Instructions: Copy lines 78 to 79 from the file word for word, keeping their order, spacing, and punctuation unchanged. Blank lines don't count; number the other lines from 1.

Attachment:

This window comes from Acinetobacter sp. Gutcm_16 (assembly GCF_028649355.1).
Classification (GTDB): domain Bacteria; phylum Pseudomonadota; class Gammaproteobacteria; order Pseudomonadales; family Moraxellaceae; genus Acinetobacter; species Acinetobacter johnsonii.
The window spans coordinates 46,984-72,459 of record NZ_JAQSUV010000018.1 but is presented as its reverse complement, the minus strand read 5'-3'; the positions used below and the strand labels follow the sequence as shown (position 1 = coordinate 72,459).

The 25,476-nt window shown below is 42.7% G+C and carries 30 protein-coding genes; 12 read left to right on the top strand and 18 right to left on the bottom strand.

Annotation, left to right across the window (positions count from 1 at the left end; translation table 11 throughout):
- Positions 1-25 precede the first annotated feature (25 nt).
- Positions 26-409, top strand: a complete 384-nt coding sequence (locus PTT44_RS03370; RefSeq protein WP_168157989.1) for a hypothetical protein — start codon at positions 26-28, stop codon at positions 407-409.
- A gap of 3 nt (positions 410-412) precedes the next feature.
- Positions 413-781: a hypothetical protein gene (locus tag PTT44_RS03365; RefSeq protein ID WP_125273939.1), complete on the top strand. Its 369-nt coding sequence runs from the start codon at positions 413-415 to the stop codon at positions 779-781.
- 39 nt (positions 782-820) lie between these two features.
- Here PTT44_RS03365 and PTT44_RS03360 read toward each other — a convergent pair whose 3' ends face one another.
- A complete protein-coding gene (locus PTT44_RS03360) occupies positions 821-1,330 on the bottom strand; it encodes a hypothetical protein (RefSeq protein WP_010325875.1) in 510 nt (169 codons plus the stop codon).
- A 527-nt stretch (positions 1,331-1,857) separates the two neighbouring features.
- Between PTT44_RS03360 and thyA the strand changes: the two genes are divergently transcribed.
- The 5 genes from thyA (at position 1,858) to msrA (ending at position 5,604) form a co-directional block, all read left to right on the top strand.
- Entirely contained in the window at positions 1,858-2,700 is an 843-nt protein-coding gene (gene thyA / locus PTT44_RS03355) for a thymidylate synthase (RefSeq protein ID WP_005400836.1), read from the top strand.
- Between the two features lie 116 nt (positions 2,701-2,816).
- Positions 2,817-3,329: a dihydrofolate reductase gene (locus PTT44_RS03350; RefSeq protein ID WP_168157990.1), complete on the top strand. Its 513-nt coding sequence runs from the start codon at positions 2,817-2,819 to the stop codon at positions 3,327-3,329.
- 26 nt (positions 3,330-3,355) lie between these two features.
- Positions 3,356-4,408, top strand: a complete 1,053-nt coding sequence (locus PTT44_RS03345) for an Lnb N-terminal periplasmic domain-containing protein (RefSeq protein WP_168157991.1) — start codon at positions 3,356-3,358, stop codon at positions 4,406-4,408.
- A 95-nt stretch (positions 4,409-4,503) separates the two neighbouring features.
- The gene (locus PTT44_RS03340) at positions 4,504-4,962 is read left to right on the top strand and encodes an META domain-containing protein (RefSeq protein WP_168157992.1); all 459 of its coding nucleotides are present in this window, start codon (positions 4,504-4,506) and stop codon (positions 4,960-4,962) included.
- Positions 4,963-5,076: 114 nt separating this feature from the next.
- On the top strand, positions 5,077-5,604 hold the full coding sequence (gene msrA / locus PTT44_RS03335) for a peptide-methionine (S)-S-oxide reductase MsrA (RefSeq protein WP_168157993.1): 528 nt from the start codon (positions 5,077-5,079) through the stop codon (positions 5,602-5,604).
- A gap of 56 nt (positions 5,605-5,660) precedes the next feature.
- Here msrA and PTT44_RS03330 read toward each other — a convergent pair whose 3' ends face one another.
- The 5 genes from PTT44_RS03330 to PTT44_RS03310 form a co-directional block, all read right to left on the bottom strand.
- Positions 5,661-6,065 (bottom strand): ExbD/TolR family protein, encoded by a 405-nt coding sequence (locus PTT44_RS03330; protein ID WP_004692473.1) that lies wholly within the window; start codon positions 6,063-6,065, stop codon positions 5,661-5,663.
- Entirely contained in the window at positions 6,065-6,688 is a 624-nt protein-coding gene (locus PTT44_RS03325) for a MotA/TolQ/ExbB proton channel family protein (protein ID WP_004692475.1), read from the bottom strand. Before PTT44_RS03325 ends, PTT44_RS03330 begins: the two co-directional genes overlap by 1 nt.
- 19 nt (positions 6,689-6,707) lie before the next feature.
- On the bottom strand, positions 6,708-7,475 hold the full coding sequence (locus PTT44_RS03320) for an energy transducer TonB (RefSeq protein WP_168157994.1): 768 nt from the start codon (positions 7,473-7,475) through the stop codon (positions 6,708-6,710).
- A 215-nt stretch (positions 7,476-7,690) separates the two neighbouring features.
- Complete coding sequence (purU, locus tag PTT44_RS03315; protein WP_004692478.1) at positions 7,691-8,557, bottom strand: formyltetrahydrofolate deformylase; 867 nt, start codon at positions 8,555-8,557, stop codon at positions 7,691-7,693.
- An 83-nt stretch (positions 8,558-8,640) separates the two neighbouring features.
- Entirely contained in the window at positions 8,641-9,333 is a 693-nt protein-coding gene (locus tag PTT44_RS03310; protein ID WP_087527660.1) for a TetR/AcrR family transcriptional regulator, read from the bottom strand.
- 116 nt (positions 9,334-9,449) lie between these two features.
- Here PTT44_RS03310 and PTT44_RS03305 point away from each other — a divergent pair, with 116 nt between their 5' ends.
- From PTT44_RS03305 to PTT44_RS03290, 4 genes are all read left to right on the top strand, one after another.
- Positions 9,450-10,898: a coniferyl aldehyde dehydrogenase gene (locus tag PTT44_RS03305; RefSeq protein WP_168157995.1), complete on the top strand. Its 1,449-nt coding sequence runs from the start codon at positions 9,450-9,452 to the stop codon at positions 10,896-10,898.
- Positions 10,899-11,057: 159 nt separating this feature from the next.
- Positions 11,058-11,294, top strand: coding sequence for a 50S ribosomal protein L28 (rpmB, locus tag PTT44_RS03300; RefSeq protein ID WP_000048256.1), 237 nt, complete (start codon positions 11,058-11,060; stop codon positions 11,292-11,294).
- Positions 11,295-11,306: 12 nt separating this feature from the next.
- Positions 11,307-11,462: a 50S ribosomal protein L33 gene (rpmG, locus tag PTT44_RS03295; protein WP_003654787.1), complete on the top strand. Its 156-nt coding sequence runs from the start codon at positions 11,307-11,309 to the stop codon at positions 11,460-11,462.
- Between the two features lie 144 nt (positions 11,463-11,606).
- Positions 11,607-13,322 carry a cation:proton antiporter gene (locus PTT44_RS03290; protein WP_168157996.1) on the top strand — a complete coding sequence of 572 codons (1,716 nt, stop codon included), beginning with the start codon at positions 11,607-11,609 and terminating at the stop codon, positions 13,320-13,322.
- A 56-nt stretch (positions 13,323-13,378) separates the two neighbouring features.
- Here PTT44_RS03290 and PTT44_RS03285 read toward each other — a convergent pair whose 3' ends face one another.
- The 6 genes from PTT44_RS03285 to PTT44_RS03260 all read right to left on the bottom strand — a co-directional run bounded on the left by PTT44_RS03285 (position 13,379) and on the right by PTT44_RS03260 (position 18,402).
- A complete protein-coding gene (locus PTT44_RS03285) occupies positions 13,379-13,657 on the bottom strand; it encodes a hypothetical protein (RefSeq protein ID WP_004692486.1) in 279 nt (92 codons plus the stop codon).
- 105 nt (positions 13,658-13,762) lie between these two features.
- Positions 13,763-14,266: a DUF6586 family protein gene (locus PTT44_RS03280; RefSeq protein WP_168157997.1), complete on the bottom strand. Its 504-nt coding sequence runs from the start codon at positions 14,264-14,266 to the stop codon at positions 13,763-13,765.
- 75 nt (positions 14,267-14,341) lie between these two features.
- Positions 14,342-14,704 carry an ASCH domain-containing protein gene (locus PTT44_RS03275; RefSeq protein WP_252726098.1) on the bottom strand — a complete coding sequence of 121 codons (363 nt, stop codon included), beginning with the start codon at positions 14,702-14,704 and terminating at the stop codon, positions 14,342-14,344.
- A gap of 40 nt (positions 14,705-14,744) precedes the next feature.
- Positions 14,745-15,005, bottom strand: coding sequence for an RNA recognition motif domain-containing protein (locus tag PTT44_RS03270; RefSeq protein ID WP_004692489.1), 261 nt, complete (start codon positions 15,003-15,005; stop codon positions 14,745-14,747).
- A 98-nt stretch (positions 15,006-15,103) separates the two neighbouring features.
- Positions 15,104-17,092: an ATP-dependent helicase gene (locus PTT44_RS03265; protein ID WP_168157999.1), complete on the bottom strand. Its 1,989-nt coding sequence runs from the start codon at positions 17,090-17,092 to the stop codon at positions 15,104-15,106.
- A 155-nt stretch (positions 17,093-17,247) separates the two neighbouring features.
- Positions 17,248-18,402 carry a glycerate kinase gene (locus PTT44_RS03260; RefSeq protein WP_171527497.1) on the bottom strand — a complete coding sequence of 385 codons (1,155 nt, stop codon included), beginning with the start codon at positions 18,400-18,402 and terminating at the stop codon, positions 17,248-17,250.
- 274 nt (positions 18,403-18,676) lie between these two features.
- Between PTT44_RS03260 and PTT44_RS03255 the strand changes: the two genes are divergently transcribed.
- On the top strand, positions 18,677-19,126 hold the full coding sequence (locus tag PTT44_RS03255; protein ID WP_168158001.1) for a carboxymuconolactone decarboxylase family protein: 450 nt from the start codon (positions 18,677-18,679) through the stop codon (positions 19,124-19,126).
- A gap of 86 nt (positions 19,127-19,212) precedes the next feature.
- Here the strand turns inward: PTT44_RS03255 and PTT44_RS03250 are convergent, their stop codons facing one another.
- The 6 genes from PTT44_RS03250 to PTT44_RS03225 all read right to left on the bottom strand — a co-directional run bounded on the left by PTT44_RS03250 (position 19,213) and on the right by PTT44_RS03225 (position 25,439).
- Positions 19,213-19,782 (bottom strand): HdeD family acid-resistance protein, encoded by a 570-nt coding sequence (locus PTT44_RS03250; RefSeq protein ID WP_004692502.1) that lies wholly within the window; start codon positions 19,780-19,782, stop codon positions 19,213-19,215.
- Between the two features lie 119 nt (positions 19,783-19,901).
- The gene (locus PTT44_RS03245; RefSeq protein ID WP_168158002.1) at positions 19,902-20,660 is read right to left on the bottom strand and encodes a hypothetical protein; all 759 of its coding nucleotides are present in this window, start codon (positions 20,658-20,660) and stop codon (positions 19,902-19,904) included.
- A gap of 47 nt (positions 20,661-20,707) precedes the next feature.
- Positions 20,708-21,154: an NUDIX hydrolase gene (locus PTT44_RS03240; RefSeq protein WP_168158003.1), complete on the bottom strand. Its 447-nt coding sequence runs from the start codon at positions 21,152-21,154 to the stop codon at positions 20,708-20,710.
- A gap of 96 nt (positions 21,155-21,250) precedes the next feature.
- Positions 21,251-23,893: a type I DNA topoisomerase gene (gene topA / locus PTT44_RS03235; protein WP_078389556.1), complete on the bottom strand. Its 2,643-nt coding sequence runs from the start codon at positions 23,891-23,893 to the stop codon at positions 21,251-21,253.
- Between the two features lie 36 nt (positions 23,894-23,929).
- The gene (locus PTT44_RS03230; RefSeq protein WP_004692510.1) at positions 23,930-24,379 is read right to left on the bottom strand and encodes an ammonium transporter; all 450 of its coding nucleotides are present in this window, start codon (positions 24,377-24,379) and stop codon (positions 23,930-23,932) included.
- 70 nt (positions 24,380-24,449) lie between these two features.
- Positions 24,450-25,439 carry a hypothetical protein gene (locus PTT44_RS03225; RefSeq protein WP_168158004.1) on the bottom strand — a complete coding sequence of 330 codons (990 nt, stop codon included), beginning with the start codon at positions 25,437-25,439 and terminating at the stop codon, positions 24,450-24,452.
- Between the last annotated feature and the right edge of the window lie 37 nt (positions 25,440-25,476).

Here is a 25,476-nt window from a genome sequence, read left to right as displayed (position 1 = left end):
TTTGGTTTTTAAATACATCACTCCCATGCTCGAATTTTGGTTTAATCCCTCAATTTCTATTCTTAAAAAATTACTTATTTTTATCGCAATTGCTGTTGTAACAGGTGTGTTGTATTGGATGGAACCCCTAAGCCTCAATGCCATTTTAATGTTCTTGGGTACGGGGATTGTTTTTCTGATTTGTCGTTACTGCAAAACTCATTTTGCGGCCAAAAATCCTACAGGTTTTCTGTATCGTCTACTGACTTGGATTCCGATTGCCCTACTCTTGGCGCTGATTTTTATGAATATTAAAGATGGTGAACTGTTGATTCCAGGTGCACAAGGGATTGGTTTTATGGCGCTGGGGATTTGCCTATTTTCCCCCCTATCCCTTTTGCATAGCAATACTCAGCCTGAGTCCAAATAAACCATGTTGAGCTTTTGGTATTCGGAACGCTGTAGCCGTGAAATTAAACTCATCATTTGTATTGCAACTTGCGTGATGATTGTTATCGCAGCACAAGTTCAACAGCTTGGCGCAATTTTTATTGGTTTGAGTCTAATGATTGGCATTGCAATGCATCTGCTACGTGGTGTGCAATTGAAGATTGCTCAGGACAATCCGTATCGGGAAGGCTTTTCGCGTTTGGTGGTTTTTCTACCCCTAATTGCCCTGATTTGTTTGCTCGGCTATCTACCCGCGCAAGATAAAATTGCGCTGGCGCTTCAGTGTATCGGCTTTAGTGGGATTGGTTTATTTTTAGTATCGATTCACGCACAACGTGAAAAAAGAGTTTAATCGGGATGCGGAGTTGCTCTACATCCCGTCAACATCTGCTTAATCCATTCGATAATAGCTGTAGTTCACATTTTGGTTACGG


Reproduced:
Here is a 25,476-nt window from a genome sequence, read left to right as displayed (position 1 = left end):
TTTGGTTTTTAAATACATCACTCCCATGCTCGAATTTTGGTTTAATCCCTCAATTTCTATTCTTAAAAAATTACTTATTTTTATCGCAATTGCTGTTGTAACAGGTGTGTTGTATTGGATGGAACCCCTAAGCCTCAATGCCATTTTAATGTTCTTGGGTACGGGGATTGTTTTTCTGATTTGTCGTTACTGCAAAACTCATTTTGCGGCCAAAAATCCTACAGGTTTTCTGTATCGTCTACTGACTTGGATTCCGATTGCCCTACTCTTGGCGCTGATTTTTATGAATATTAAAGATGGTGAACTGTTGATTCCAGGTGCACAAGGGATTGGTTTTATGGCGCTGGGGATTTGCCTATTTTCCCCCCTATCCCTTTTGCATAGCAATACTCAGCCTGAGTCCAAATAAACCATGTTGAGCTTTTGGTATTCGGAACGCTGTAGCCGTGAAATTAAACTCATCATTTGTATTGCAACTTGCGTGATGATTGTTATCGCAGCACAAGTTCAACAGCTTGGCGCAATTTTTATTGGTTTGAGTCTAATGATTGGCATTGCAATGCATCTGCTACGTGGTGTGCAATTGAAGATTGCTCAGGACAATCCGTATCGGGAAGGCTTTTCGCGTTTGGTGGTTTTTCTACCCCTAATTGCCCTGATTTGTTTGCTCGGCTATCTACCCGCGCAAGATAAAATTGCGCTGGCGCTTCAGTGTATCGGCTTTAGTGGGATTGGTTTATTTTTAGTATCGATTCACGCACAACGTGAAAAAAGAGTTTAATCGGGATGCGGAGTTGCTCTACATCCCGTCAACATCTGCTTAATCCATTCGATAATAGCTGTAGTTCACATTTTGGTTACGG